I’ll get the unpleasant part out of the way, my opinion on the narration. And it’s a long story that I have to tell because I can be a drama queen. Ultimately, though I know it is down to an American narrator butchering the pronunciation of many words and places horribly, the saving grace was at least the butchering was done in the said American accent and not in a false Aussie accent. Since this is a long book and I was making a long flight to one of these said AFL obsessed states recently, I decided this would be the perfect way to pass time – I love the story so if I lost some details because of the noise of the planes or airports it wouldn’t matter. So, at the first airport I press play as I wait for my plane to board. I lasted less than a minute. Within the first few sentences, as main character Simon explains Aussie Rules Football and the league, I hear Melbourne pronounced Mel-born (we say Mel-ben) and Brisbane pronounced Bris-bane (we say Bris-ben). Yes, I know Australians are lazy with their talk, as a South Australian I ridicule NSW for not pronouncing all the letters and syllables in words, but… and I’m stepping down from my soap box. And so I switched to another audio and left it for 2 weeks before trying again. It took me a bit to get used to the narration and ignore the pronounciation hiccups but I am so proud that I persevered because for me the story was completely worth it.
Anecdotally, I can tell you that I know of two other Australians, both from Melbourne, who hold the same opinion as me (to the point I had to convince one of them to move onto book 2 because the narrator does change). But you can take what you will from my opinion, I would say that this is like times I read English people get annoyed at non-English narrators butchering the local accents but I listen and like the performance well enough.
As for the story itself – oh, there was a story, I hear you say? Because I feel like and have been complaining for the past 350 words.
The story is about Simon Murray, a Melbournian who works as the managing director for a local indie film festival who loves his football that this is the only conversation he happily gets involved in when his best friends, Roger and his wife Fran, drag Simon to a party against his will. It is at this part he meets AFL God, Declan Tyler (Trademark Pending), who betrayed his Victorian fans by moving to the island state Tasmania and is now on the injuries list more than the playing list.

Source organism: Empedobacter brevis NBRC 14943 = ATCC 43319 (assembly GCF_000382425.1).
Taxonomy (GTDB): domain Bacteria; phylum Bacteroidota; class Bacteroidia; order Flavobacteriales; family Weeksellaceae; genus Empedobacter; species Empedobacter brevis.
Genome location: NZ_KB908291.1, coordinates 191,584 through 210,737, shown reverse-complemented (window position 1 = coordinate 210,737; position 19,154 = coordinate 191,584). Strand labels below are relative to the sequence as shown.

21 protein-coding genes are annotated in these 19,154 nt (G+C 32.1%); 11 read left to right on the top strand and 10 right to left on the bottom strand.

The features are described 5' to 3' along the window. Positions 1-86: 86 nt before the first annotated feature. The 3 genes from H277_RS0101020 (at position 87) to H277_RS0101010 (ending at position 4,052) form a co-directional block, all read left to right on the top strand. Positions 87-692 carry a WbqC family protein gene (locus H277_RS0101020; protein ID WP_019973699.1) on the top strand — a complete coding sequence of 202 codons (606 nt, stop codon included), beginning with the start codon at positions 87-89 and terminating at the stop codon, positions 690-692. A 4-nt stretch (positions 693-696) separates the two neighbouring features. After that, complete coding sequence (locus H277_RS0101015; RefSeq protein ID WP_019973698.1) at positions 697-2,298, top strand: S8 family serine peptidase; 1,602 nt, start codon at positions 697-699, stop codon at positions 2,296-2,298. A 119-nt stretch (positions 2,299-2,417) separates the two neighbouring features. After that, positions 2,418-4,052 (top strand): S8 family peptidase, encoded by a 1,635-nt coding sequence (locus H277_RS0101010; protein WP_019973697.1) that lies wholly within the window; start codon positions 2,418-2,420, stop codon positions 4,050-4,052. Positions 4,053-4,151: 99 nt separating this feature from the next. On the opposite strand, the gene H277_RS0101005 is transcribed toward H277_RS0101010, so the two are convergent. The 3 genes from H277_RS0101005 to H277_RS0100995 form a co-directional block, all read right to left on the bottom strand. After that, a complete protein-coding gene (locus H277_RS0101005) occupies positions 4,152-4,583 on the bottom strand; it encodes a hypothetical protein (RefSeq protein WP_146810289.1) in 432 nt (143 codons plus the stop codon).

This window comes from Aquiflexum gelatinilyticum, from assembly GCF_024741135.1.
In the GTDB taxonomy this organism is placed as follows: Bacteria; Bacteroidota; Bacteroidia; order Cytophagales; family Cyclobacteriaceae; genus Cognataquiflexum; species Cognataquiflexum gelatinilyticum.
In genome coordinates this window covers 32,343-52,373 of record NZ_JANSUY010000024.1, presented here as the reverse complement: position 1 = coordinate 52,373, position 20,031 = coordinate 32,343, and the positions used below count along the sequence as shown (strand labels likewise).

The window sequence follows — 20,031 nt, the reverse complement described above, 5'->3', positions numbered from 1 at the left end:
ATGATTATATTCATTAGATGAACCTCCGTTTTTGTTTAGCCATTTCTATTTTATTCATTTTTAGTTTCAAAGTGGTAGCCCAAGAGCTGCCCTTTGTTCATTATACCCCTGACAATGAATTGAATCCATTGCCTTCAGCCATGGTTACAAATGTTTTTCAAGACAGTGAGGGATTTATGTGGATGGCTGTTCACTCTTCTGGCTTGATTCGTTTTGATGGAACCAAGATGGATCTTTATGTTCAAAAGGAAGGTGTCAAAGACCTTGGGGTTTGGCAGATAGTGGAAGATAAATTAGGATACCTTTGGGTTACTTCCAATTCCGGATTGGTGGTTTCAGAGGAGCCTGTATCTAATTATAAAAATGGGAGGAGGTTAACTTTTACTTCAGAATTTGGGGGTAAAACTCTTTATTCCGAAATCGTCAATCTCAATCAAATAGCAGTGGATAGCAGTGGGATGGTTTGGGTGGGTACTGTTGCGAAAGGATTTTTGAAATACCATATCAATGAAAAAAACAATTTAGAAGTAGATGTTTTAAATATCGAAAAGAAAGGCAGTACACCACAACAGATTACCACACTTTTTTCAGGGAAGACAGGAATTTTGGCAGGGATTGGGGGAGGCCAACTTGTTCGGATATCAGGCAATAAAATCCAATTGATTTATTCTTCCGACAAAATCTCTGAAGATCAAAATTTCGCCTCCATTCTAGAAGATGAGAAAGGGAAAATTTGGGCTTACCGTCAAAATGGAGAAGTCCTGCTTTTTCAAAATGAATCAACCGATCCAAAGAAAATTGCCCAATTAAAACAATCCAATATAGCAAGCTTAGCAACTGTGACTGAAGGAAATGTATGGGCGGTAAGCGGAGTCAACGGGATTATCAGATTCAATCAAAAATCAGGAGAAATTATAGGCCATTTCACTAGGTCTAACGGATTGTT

Simon is a prickly sort of a man, his got a quick wit and a sharp tongue. He’s not antisocial I feel he’s just particular in who he hangs out with. And while he marvels at Declan Tyler on the footy field, he sees the man as a stuck-up arsehole. Declan, who is very much in the closet being that he is a professional AFL player with a multi-million dollar contract, is intrigued and he forces himself into Simon’s life. Turning Simon’s world and his heart upside down. Their relationship starts out as a secret, with only their best friends knowing about them. However, life gets complicated in so many ways, especially when you’re a football god in the public eye.
They are a quirky couple and are the epitome of the saying that opposites attract. Simon and Declan have a wonderful chemistry, which I don’t think is diminished by there not being not many (if any) actual sex scenes. I feel that there is a great intimacy reflected between the characters by the little touches and the passionate kisses which Simon describes. I really liked it and is one of those cases for me that shows you don’t need useless and seemingly never-ending sex scenes in a book to make a romance. These guys have a lot of depth and they develop so much throughout the course of the book. It felt real and for me that made the characters more relatable.
The secondary characters also have a life and depth of their own. They aren’t token characters and I loved them all as much as I love Simon and Dec. Simon’s assistant, Nyssa, his best friends Roger and Fran, as well as Dec’s best friends Abe and Lisa, all bring as much soul to the book as the MCs.
This is a great read for those that love a sports romance, I just love the fact that it has the Australian setting.